BR.20.011 – Large Floating Structures for Hydrogen Production at Sea
Sustainable production of hydrogen at sea requires floating structures to accommodate production, conversion, and storage of renewable energy at offshore locations. For hydrogen production and storage, large floating islands are envisaged consisting of interconnected rigid barges forming Modular Floating Structures (MFS), which provide the stable floating building ground for the process equipment. For offshore renewable energy production, large potential is seen for Offshore Floating PV (OFPV). OFPV requires lightweight, cost-effective support structures to keep solar panels afloat. For this purpose, floating blanket-like Very Flexible Floating Structures (VFFS) are envisaged that entirely follow the wave motion. For both types of structures, there are common problems to solve for their design and to pave the way for an offshore hydrogen future. Large uncertainties exist about their hydrodynamic loads, their mooring systems and connector loads. Little is known about their construction techniques and materials. Further, the economics of such structures including installation, operation, maintenance, and logistics as well as their public acceptance based on risk analysis and ecological impact are widely unknown. This project investigates the hydrodynamics and structural response of MFS and VFFS to get a deeper understanding of their physics, allowing to reliably model such structures and scale results from model tests to full-scale structures. For the crucial connector loads, we investigate means to reduce and transfer the loads smoothly into the structure. We develop mooring systems for deeper water to securely anchor the structures at acceptable loads and costs. We investigate new construction materials (next to steel) and techniques for offshore operating conditions. We do research into the economic, ecological, and societal effects. Important project outcome are results and insight from lab-scale demonstrators for the most promising MFS and VFFS solutions for hydrogen production at sea. These results are transferable to other ocean space utilization like floating cities and infrastructure.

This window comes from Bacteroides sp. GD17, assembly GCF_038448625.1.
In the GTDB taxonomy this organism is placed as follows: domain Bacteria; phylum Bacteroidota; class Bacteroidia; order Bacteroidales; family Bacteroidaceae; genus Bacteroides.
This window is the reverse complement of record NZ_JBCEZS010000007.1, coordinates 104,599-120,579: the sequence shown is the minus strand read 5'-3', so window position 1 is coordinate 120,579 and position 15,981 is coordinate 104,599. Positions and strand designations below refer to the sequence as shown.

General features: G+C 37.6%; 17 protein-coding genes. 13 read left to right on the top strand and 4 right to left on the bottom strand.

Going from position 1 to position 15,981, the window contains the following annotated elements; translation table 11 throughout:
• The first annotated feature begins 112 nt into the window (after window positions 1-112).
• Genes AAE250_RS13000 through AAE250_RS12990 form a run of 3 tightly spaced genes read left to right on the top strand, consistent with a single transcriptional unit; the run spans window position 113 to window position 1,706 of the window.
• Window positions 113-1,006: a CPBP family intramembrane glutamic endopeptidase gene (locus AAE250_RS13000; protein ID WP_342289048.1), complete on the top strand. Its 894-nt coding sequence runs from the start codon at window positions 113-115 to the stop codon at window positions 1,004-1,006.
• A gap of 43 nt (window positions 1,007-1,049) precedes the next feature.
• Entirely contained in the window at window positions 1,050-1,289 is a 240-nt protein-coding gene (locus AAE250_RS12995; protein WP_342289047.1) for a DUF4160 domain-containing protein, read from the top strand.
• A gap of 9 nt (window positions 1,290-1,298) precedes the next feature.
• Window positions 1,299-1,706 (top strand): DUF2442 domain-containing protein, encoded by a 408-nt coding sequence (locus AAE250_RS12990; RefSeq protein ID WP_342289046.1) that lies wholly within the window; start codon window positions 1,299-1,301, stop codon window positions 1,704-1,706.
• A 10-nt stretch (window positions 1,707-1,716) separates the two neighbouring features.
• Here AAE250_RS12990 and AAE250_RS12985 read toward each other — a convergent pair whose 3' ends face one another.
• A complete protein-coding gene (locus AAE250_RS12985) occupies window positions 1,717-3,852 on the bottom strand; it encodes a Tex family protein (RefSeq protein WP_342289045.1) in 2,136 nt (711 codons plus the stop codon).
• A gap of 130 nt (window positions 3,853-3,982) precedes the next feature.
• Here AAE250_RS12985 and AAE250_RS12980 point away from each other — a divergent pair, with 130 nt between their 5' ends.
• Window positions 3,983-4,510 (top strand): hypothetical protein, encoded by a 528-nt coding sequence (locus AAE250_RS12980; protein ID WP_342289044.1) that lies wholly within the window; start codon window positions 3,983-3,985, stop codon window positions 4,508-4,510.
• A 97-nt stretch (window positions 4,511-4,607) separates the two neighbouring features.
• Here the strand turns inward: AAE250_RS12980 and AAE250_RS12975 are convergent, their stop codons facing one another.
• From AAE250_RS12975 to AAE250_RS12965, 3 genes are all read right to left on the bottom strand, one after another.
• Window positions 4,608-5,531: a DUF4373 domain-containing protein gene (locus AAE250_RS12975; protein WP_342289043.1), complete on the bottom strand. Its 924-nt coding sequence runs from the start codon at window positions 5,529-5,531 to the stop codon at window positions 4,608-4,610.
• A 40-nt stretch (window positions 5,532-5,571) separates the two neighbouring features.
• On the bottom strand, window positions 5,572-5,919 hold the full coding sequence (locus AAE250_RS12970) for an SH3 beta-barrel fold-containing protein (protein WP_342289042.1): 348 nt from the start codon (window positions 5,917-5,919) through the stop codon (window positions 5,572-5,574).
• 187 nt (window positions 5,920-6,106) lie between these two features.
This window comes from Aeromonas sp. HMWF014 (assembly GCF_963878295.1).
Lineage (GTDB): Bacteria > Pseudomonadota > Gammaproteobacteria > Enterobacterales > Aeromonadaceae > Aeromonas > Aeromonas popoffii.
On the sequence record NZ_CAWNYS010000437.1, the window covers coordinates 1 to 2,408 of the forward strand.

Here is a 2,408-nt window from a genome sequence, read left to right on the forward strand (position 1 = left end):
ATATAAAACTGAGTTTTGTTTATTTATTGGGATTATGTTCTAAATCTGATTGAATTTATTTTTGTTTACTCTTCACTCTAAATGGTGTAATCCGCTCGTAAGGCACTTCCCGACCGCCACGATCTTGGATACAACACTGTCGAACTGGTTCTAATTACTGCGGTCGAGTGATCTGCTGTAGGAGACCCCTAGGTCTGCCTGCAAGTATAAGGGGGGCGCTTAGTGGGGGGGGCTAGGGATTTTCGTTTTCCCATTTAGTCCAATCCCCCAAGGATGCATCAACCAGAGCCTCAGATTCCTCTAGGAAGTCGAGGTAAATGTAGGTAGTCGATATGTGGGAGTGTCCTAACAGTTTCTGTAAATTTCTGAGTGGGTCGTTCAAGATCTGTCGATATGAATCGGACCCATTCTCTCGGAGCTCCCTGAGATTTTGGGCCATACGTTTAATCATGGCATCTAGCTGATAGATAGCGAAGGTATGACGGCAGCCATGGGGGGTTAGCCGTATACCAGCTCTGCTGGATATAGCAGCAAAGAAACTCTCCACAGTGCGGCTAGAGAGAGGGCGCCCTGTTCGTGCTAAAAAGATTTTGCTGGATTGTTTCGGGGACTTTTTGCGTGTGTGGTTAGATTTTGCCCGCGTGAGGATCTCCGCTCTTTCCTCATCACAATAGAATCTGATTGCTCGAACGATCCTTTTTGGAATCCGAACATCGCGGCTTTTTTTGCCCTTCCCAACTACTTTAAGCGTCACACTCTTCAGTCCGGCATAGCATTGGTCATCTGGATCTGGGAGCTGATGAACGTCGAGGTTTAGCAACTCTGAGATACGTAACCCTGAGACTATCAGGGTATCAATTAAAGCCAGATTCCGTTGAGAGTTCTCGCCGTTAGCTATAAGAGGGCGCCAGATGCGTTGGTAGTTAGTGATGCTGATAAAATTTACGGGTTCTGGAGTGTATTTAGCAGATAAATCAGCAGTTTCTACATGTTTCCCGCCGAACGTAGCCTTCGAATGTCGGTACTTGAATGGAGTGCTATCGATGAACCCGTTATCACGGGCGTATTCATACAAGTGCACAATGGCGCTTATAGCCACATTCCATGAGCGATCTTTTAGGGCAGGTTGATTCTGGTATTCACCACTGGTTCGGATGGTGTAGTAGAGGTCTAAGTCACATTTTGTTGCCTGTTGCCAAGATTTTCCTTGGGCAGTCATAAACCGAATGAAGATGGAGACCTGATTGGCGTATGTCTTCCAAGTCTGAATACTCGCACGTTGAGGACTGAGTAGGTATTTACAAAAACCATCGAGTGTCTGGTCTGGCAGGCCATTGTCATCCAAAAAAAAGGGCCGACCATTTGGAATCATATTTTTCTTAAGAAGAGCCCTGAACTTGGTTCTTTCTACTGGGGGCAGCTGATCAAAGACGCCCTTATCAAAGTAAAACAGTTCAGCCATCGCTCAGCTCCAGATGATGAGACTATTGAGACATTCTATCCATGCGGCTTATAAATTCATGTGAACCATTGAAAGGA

connector loads, construction materials, ecological impact, hydrogen economy, logistics, mooring systems, ocean space utilization, Offshore Floating PV, offshore hydrodynamics, Offshore hydrogen production, risk analysis, structural response, Very Large Floating Structures
MARIN, NIOZ, TNO
|Organisation||Delft University of Technology (TUD)|
|Name||Dr.-Ing. S. (Sebastian) Schreier|